5. Invest in upskilling: With a clear understanding of your immediate employee needs and the tools critical to your business success, you can now identify the skills most needed to build a resilient workforce. Next, group each skill by category—such as creative design, digital marketing, sales, or artificial intelligence—and explore a mix of formal and informal training opportunities, such as investing in online classes for your team, providing job-shadowing opportunities, or hosting weekly “lunch and learn” sessions.
6. Create support networks: Team silos can widen your skills gaps and make it harder to identify ways to improve your employee experience. Develop support networks that encourage collaboration across teams, such as creating mentor programs or ongoing networking opportunities for employees to discuss their work, challenges they’re facing, and ways that everyone can better align. Providing a shared virtual office platform everyone uses, for example, can help build a culture of collaboration.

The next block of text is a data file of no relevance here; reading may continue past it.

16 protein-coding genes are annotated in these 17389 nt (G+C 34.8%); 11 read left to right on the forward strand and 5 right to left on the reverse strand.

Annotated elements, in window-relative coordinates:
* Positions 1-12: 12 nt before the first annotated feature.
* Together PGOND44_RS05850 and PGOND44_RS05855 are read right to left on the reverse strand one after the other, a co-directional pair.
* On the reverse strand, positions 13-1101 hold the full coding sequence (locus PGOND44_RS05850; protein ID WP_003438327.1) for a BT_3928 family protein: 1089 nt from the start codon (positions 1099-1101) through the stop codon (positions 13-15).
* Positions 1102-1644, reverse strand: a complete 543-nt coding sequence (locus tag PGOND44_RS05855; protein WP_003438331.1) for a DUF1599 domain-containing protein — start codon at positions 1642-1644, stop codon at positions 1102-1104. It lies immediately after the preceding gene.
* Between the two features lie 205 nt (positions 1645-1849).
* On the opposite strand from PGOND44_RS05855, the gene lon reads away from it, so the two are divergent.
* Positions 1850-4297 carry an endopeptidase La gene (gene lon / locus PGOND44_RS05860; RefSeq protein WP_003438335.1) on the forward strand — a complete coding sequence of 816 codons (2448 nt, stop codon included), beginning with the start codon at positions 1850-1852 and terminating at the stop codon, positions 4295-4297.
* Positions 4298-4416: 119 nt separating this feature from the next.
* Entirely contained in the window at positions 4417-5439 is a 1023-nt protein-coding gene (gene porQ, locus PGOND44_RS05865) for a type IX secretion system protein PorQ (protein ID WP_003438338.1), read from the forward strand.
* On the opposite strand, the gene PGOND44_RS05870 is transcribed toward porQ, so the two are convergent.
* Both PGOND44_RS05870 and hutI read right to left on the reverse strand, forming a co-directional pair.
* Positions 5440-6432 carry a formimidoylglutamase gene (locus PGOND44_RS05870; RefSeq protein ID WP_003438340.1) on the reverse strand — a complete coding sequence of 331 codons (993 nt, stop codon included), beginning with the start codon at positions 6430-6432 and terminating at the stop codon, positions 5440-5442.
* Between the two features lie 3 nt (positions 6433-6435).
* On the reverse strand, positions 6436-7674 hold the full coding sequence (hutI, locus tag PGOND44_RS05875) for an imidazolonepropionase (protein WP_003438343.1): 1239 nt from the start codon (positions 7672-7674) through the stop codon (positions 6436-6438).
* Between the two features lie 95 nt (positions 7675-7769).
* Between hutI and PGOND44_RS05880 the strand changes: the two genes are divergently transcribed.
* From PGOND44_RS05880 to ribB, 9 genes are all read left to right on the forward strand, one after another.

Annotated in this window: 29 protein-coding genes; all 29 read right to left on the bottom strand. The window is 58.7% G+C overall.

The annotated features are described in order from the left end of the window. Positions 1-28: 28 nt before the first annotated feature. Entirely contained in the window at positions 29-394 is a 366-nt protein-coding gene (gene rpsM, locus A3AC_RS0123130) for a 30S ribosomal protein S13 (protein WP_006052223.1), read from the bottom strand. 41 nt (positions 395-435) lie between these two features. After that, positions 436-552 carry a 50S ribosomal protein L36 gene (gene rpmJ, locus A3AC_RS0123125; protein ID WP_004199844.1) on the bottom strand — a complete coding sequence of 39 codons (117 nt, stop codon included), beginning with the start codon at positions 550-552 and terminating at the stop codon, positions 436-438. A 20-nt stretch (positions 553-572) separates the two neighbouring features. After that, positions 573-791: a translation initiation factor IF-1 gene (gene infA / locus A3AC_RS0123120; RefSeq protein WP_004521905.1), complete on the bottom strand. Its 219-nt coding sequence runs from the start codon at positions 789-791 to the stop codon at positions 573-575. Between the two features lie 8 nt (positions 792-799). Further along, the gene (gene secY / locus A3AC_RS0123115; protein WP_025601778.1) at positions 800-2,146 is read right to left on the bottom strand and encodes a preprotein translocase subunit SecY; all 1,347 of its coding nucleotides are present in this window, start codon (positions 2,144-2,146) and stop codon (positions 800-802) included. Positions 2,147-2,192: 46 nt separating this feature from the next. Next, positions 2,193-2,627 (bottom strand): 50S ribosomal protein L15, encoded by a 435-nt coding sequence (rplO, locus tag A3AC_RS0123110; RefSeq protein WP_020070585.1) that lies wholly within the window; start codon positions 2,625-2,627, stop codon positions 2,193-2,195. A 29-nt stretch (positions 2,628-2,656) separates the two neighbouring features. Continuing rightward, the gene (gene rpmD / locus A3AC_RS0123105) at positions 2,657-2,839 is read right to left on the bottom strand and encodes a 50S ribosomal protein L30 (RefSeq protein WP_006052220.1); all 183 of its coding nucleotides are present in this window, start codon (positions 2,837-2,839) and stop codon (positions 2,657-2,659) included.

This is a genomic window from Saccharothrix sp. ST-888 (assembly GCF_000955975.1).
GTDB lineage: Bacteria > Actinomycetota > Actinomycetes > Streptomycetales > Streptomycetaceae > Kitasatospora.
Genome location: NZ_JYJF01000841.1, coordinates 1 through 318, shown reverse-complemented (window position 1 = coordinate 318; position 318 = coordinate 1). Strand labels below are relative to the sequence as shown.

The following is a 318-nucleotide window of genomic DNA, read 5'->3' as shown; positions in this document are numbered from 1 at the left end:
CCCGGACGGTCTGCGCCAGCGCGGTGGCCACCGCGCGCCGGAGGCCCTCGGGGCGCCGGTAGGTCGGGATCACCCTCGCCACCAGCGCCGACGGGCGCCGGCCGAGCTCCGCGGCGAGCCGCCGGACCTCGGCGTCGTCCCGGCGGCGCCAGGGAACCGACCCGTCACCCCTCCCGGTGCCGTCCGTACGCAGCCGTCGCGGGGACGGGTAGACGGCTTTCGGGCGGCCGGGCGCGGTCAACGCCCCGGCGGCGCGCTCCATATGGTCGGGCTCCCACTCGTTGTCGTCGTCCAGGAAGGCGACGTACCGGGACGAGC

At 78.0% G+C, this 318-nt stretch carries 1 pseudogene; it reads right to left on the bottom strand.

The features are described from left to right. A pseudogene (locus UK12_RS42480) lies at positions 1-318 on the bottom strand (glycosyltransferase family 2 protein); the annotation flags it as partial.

7. Build self-service resource hubs: You can solve many of your team’s digital training needs by creating how-to documents and guides that explain how to use your business tools and ways to overcome common challenges. Create guides for each of your business tools, starting with those tools that are most critical to your business success. Invite feedback on your resources and encourage employees to request new materials or edits as they encounter challenges in their work.
BUILD A RESILIENT TEAM WHERE EVERYONE CAN THRIVE
Every leader is responsible for setting up their workers for success in this new world of digital work. Every employee’s needs should be accounted for to ensure the effective execution of your company’s strategy.
Rethink your employee experience for a remote and hybrid world, and audit your workplace tools to ensure they still meet their intended purpose. By revisiting your company goals, speaking to employees to understand their unique needs, and creating ongoing learning opportunities, your company can create a competitive advantage for itself by emerging as a leader in the future of work.